Local students from Philanthropy 101 programs showcase work, service during luncheon last week

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By Morgan Bryce
Editor

The Bulldog Cafe at Opelika High School was the sight of last week’s 2019 Philanthropy 101 Luncheon, hosted by members of the W. James Samford Foundation.
It marked the first time in the program’s history that students in Philanthropy 101 programs from both Auburn and Opelika high schools celebrated their accomplishments together.
“These students finished school, had a week of vacation, and came back to learn how to give with sweat equity as well as financially. They have been in school the past three weeks from 9 (a.m.) to 3 (p.m.),” said Philanthropy 101 Founder Lucinda Cannon. “They promised to be on time, learn about our nonprofits that (delve into) the fields of education, religion, health care, environment, the arts and social concerns.”
Each of the 18 students were required to present a slideshow about their chosen nonprofit partner and explain why they chose to volunteer there, what purpose the organization served, summarize its impact on their lives and discuss their organization’s future goals. Cannon added that each student received $1,200, with $700 of that to be allocated to their selected nonprofit partner.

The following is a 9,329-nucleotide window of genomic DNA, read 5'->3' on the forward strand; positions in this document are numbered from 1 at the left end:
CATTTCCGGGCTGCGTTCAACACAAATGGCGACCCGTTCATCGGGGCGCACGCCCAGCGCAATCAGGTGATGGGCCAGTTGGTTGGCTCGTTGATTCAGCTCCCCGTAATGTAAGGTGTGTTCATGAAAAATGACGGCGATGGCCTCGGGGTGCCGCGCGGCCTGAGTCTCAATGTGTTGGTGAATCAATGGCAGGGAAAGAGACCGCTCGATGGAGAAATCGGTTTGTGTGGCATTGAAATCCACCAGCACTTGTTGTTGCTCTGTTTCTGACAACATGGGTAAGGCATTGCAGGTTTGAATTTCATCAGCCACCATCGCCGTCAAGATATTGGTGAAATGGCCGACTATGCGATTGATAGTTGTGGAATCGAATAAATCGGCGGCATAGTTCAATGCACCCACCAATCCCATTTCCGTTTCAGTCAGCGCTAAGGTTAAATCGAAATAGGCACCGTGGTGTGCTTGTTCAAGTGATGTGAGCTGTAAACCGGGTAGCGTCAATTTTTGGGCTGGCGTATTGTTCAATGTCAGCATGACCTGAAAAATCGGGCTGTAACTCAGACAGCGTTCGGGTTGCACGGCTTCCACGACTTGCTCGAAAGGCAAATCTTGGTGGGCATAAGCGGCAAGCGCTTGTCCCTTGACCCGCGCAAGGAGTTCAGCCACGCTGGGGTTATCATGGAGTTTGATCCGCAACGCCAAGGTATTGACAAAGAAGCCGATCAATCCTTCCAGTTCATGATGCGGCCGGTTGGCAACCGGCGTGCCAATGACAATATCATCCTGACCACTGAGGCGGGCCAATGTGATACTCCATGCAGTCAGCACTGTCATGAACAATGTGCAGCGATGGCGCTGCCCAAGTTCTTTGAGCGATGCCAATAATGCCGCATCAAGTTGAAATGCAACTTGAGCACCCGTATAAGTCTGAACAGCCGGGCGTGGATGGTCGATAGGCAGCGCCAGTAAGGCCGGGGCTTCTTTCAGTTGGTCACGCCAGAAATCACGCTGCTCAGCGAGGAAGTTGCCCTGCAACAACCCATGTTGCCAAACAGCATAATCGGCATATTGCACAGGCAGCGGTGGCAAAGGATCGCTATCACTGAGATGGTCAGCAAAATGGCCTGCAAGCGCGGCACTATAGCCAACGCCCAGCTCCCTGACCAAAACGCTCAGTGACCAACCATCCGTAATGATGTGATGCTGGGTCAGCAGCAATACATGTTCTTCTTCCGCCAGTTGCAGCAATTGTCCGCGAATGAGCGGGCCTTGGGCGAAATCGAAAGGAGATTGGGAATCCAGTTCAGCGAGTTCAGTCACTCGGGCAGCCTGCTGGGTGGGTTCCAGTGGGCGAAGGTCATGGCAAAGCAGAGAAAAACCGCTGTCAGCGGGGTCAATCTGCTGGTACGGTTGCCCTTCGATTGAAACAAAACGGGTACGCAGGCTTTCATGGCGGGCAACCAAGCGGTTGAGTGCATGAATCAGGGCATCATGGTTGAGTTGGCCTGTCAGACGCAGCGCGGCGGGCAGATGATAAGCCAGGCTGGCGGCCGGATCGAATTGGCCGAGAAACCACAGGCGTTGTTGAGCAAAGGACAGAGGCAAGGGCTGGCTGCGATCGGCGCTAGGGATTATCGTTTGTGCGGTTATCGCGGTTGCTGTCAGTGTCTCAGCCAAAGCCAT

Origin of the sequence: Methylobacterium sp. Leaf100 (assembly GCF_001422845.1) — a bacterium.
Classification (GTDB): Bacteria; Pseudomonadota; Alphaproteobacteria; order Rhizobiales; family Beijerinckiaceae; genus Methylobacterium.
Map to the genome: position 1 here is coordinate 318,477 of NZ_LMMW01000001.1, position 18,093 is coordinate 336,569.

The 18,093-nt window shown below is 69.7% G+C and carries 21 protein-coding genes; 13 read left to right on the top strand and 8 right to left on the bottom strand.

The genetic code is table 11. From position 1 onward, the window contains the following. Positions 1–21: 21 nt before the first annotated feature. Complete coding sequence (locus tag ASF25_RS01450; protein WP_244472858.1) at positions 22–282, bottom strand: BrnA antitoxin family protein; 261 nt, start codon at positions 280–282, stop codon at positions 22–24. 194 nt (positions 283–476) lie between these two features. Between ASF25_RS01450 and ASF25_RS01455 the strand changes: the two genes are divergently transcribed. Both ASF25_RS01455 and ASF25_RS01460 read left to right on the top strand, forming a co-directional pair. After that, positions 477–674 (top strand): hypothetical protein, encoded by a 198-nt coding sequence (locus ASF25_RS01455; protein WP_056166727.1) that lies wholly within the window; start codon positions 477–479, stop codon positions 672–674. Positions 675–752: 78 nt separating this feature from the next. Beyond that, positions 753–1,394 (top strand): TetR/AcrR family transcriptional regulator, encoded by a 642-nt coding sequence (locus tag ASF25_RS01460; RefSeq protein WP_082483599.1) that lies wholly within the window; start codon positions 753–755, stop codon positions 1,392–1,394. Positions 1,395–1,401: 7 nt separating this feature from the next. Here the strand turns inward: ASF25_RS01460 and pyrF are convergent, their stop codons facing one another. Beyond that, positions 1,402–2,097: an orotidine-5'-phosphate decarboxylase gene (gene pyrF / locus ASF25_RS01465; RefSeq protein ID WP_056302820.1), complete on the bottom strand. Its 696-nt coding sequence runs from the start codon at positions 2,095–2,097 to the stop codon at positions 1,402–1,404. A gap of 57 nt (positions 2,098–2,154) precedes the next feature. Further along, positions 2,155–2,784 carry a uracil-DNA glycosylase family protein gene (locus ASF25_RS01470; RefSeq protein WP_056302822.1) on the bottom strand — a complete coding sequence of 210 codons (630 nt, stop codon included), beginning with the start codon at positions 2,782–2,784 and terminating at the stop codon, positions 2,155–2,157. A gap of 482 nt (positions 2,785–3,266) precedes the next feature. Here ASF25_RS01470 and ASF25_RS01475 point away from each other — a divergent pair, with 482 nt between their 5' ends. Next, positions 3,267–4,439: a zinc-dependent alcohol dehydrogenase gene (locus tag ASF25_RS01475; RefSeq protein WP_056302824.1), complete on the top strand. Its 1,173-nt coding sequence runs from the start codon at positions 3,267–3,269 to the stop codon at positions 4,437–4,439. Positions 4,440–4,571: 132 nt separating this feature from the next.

There were a total of 13 Opelika students and five Auburn students. Following is a list of their names and nonprofit partners:
• Aaliyah Mason (Auburn), Ame Morgan (Opelika) and Dakaiya Ware (Auburn) – BigHouse Foundation
• Marshall Meyers and Katie Salinas (both Opelika) – Community Market
• Tori Slottke, Pilar McGuire (both Opelika) – Exceptional Foundation of East Alabama
• Shanecia Harvey, Gavin Williams (both Auburn) – Exodus Ranch
• Gabrielle Whack, Nakia Stinson (both Opelika) – Jean Dean RIF
• Julia Bush (Opelika), Raeden Gagliano (Opelika), Takhia Mims (Opelika) and Deasia Simmons (Auburn) – Miracle League of East Alabama
• Zeke Byrd and Jonathan Woods (both Opelika) – Storybook Farms.
This year’s Philanthropy 101 instructors were: Dr. Rebecca Brown, Hannah Holladay, Lillian Worley and Don Shirley.
For more information, visit www.ohs.opelikaschools.org.

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